@Chris_Rands Nope, the only actual regression I've seen is on the tracker in a message by Victor. Other than that microbenchmark, I've seen no other issue/message indicating a serious speed difference in real-life work loads. There's places where the new dict might introduce slight regressions (key-lookups, for example) while in others (iteration and resizing come to mind) a performance boost would be present.

@Jim Fasarakis Hilliard 2017-08-02 19:47:06

Correction on the resizing part: Dictionaries don't resize when you delete items, they re-calculate when you re-insert. So, if a dict is created with d = {i:i for i in range(100)} and you .pop all items w/o inserting, the size won't change. When you add to it again, d[1] = 1, the appropriate size is calculated and the dict resizes.

@Chen A. 2017-09-03 18:13:37

@JimFasarakisHilliard what are the values in the indices list? how 0, 1, 2 is translated to the actual object? is it just for clarity, or that is the actual value inside that list? I thought it would hold the hash value of the key

@Chris_Rands 2018-04-09 20:55:57

Any thoughts on what will happen to OrderedDict in the future, I guess it will be maintained for backward compatibility? Currently OrderedDict supports reversed() iteration and the OrderedDict.move_to_end() method, but maybe these will be added to plain dict too?

@Jim Fasarakis Hilliard 2018-04-10 16:57:21

@Chris_Rands I'm pretty sure it is staying. The thing is, and the reason why I changed my answer to remove blanket statements about 'dict being ordered', dicts aren't ordered in the sense OrderedDicts are. The notable issue is equality. dicts have order insensitive ==, OrderedDicts have order sensitive ones. Dumping OrderedDicts and changing dicts to now have order sensitive comparisons could lead to a lot of breakage in old code. I'm guessing the only thing that might change about OrderedDicts is its implementation.

@Jim Fasarakis Hilliard 2018-04-10 16:59:41

A related S.O discussion can be found here.

@sinwoobang 2018-08-29 06:01:02

@JimFasarakisHilliard Thank you for your detail answer. I translated it to Korean and distributed to Facebook groups Python Korea. blog.sinwoobang.me/post/176050610602/pythondictorder. Many of Pythonista in Korea got help from your post. Thank you again.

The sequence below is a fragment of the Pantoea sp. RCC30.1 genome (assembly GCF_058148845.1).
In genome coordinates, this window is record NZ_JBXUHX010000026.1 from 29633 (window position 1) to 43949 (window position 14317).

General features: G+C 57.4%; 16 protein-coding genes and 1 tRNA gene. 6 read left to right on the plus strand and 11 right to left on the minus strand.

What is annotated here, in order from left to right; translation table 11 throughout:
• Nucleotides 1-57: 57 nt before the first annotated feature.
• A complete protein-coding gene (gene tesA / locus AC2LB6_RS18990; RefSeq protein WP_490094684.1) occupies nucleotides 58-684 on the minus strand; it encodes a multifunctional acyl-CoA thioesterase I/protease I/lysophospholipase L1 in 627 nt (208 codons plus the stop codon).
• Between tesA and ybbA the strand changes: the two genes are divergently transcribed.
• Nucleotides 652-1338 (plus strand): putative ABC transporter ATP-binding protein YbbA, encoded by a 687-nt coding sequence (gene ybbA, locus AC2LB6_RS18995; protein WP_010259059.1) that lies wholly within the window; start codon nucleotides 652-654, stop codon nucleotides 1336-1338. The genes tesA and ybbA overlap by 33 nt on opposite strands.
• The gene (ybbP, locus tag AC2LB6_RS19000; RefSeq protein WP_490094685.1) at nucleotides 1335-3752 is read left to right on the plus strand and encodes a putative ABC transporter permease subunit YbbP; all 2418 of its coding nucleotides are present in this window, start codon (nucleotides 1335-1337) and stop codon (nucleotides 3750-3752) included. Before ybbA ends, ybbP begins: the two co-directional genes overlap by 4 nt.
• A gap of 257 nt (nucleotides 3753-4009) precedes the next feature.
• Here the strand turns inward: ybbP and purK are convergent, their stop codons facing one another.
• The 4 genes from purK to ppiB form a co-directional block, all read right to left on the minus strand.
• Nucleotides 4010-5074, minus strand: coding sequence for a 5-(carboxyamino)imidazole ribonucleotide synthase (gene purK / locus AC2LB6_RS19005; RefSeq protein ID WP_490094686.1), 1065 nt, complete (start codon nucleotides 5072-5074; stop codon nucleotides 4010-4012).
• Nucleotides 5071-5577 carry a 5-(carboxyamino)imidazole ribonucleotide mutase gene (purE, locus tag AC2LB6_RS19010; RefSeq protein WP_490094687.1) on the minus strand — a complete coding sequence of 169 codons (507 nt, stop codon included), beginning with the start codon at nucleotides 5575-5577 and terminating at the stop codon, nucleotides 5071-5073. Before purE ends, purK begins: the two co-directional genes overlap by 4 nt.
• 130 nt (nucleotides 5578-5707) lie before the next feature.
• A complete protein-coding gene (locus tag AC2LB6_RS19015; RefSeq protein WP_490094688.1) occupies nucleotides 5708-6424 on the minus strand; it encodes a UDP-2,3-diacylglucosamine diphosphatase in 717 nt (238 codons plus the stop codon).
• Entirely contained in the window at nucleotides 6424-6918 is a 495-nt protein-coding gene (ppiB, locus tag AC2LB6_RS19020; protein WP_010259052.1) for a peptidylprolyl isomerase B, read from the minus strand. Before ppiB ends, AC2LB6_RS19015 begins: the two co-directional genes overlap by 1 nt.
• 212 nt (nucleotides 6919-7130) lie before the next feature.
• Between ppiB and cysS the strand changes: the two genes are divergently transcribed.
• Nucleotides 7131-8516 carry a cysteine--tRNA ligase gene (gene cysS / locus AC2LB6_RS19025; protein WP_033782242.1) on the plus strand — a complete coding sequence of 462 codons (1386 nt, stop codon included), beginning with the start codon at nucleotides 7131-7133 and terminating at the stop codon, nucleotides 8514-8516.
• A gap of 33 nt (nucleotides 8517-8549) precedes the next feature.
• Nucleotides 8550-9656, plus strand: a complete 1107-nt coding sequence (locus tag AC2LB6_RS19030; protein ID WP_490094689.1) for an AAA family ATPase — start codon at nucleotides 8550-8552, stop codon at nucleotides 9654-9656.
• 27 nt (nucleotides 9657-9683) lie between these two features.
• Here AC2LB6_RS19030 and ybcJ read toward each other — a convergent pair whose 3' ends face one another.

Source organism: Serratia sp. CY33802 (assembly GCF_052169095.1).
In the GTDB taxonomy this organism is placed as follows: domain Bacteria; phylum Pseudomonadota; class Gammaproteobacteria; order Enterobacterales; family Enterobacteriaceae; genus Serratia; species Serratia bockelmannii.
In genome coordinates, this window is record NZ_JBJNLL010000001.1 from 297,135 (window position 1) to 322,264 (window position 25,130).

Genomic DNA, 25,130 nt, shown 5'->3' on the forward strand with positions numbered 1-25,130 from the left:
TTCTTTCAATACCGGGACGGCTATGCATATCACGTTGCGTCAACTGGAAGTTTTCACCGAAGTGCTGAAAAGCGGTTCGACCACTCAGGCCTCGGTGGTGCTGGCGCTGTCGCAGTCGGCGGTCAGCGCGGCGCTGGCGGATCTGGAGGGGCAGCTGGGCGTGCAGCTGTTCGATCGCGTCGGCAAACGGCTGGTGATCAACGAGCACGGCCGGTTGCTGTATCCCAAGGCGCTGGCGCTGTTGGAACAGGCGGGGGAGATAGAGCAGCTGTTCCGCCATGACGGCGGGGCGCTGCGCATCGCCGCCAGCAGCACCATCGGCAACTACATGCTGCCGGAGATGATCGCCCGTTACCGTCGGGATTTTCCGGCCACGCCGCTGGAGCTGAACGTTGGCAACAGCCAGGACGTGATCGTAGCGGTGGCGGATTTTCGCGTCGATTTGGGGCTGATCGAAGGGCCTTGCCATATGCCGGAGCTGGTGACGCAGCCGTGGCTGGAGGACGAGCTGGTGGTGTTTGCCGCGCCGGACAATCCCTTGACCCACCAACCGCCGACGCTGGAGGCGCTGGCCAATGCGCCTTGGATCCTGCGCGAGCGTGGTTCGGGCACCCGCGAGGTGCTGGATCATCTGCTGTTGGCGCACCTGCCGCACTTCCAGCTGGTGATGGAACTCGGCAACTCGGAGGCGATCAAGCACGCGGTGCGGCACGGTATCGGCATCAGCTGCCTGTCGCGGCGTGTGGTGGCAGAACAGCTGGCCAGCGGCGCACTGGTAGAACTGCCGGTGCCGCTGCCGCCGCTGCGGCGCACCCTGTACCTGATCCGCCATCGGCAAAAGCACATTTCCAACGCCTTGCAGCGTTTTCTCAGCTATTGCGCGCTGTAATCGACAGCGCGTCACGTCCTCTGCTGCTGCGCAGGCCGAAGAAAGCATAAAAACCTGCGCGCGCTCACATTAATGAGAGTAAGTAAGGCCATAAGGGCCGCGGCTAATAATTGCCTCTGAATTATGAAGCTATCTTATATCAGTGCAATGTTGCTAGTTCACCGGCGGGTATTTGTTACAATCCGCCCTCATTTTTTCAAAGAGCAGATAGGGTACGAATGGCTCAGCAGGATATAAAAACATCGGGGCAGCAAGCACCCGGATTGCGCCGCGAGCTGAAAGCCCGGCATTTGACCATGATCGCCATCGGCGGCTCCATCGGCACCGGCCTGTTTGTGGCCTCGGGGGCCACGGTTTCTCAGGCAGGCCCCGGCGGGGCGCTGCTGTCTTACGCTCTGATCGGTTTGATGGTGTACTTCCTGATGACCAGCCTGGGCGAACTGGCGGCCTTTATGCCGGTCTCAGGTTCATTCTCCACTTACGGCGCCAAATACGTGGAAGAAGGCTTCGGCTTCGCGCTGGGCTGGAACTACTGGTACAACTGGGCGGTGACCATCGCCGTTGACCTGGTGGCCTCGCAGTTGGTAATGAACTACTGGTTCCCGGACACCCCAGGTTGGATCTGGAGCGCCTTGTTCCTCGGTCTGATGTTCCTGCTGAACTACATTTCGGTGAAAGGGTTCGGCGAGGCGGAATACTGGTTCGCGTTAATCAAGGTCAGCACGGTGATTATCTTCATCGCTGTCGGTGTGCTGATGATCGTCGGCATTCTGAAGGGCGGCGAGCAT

@ShadowRanger 2019-06-19 01:34:09

@Chris_Rands: FYI, reversed support is coming in Python 3.8. I don't expect to see move_to_end though; the compact ordered dict design doesn't support that as well (it would have to leave a dummy entry behind, and find and update the associated index entry each time) eventually either needlessly expanding the entries array, or forcing a complete rehash to clear dummies. By comparison, OrderedDict just tweaks a couple pointers. Any algorithm that relies on move_to_end should use OrderedDict; adding support to dict would encourage bad code.

@tonix 2019-10-13 09:33:42

What do -9092791511155847987, -8522787127447073495 and -6480567542315338377 mean?

@Maresh 2016-10-11 15:09:00

Below is answering the original first question:

Should I use dict or OrderedDict in Python 3.6?

I think this sentence from the documentation is actually enough to answer your question

The order-preserving aspect of this new implementation is considered an implementation detail and should not be relied upon

dict is not explicitly meant to be an ordered collection, so if you want to stay consistent and not rely on a side effect of the new implementation you should stick with OrderedDict.

Make your code future proof :)

There's a debate about that here.

EDIT: Python 3.7 will keep this as a feature see

@xji 2016-10-20 21:55:41

Seems that if they didn't mean it to be a real feature but only an implementation detail then they shouldn't even put it into the documentation then.

@Chris_Rands 2017-12-20 09:23:01

I'm not sure about your edit caveat; since the guarantee only applies for Python 3.7, I assume the advice for Python 3.6 is unchanged, i.e. dicts are ordered in CPython but don't count on it